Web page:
Ian Paisley jnr told a DUP audience at the weekend that he would like to see his fellow Policing Board member, Sinn Féin’s Martina Anderson, ‘Tasered’.
His comments came during a speech about policing and justice to around 700 delegates at the hardline unionist party’s annual conference.
He called her “a ghastly woman”.
“I’m sure there is quite a few people who would like to see Martina Anderson tasered,” Mr Paisley said.
Taser guns are a potentially lethal electroshock weapon which discharges 50,000 volts used to subdue targets.
Although they are said to be a non-lethal weapon some 290 deaths in the US and Canada since 2001 have been attributed to the use of Taser guns.
The PSNI were given permission earlier this year to buy 12 Taser guns despite opposition from human rights groups and some members of the policing board.
Ms Anderson, a Sinn Féin assembly member for Foyle, has been an outspoken critic of the Taser weapons.
“His speech is the only speech from their party conference which has not been made available on the party website,” she said. “It is obvious he has embarrassed them again.”
UNIONISM AT CROSSROADS
The DUP’s annual conference was filled with anti-Sinn Féin rhetoric, with the party’s deputy leader Nigel Dodds at the heart of the cheerleading.
Claiming the DUP was winning the battle with Sinn Féin on many fronts, Mr Dodds suggested republicanism was fracturing and the pressure was telling most on Gerry Adams.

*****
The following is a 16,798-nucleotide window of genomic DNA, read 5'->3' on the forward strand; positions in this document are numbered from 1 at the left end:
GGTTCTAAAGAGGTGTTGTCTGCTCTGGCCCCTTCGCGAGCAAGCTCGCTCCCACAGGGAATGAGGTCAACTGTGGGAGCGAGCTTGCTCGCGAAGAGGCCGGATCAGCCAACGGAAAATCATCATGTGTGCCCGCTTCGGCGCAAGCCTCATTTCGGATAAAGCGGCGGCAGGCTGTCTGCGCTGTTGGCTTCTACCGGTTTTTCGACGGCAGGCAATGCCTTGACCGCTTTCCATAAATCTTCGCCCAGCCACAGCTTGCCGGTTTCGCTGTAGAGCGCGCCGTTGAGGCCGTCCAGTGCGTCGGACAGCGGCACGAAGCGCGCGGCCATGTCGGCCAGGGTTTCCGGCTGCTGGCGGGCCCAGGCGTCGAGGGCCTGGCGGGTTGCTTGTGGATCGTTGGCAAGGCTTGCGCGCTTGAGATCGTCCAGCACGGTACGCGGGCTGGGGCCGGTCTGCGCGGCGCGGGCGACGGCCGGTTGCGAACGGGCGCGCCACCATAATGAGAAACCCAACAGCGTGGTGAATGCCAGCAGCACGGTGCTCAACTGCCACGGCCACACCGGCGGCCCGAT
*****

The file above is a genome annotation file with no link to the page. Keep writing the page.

“It is now Sinn Féin where the divisions are appearing,” he added. “There are some realists in Sinn Féin who know they can’t turn the clock back. But the old guard has raised its head.”
It was “a case of Gerry versus the pacemakers”, he said, singling out the SInn Fen President for attack.
“Gerry Adams is yesterday’s man -- out of step, out of tune, out of touch, out of excuses. But he hasn’t gone away you know and now he’s doing what he does best -- threatening anyone who gets in his way.
“When he talks of ‘partnership’ and ‘equality’ it’s code for Sinn Féin getting its way. The DUP is in government to deliver on its manifesto agenda, not that of republicans.”
Speaking last weekend in Sligo, Gerry Adams described unionism itself as being at a crossroads, forty years on from the Civil Rights Movement and ten years on from the Good Friday Agreement unionism,
“The shift from not an inch politics, from the outright opposition to sharing power with nationalists and republicans to the situation where unionism now finds itsel